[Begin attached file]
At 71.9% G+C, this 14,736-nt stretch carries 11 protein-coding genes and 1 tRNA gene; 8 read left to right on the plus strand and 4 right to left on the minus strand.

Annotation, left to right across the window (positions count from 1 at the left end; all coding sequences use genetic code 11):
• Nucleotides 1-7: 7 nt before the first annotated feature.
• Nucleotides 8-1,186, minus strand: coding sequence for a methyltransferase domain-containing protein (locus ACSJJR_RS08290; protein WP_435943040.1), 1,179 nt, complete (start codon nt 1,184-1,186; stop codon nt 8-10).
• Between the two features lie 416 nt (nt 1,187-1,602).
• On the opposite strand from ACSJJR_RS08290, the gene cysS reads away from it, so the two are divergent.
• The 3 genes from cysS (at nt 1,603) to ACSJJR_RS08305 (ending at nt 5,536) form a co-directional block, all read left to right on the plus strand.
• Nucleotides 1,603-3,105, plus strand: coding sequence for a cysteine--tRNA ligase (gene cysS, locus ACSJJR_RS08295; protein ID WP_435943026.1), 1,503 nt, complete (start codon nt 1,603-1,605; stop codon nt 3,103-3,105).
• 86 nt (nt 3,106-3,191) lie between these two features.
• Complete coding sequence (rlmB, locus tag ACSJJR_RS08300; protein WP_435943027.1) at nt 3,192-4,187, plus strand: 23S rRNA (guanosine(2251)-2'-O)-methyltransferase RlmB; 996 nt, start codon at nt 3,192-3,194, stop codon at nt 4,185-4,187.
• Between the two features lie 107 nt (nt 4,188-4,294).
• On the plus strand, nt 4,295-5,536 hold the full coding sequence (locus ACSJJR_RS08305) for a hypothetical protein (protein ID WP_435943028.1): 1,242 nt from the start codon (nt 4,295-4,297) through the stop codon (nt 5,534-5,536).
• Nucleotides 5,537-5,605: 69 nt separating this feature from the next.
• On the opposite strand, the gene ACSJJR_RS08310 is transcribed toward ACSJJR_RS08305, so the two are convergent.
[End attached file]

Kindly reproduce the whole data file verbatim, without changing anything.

At 71.9% G+C, this 14,736-nt stretch carries 11 protein-coding genes and 1 tRNA gene; 8 read left to right on the plus strand and 4 right to left on the minus strand.

Annotation, left to right across the window (positions count from 1 at the left end; all coding sequences use genetic code 11):
• Nucleotides 1-7: 7 nt before the first annotated feature.
• Nucleotides 8-1,186, minus strand: coding sequence for a methyltransferase domain-containing protein (locus ACSJJR_RS08290; protein WP_435943040.1), 1,179 nt, complete (start codon nt 1,184-1,186; stop codon nt 8-10).
• Between the two features lie 416 nt (nt 1,187-1,602).
• On the opposite strand from ACSJJR_RS08290, the gene cysS reads away from it, so the two are divergent.
• The 3 genes from cysS (at nt 1,603) to ACSJJR_RS08305 (ending at nt 5,536) form a co-directional block, all read left to right on the plus strand.
• Nucleotides 1,603-3,105, plus strand: coding sequence for a cysteine--tRNA ligase (gene cysS, locus ACSJJR_RS08295; protein ID WP_435943026.1), 1,503 nt, complete (start codon nt 1,603-1,605; stop codon nt 3,103-3,105).
• 86 nt (nt 3,106-3,191) lie between these two features.
• Complete coding sequence (rlmB, locus tag ACSJJR_RS08300; protein WP_435943027.1) at nt 3,192-4,187, plus strand: 23S rRNA (guanosine(2251)-2'-O)-methyltransferase RlmB; 996 nt, start codon at nt 3,192-3,194, stop codon at nt 4,185-4,187.
• Between the two features lie 107 nt (nt 4,188-4,294).
• On the plus strand, nt 4,295-5,536 hold the full coding sequence (locus ACSJJR_RS08305) for a hypothetical protein (protein ID WP_435943028.1): 1,242 nt from the start codon (nt 4,295-4,297) through the stop codon (nt 5,534-5,536).
• Nucleotides 5,537-5,605: 69 nt separating this feature from the next.
• On the opposite strand, the gene ACSJJR_RS08310 is transcribed toward ACSJJR_RS08305, so the two are convergent.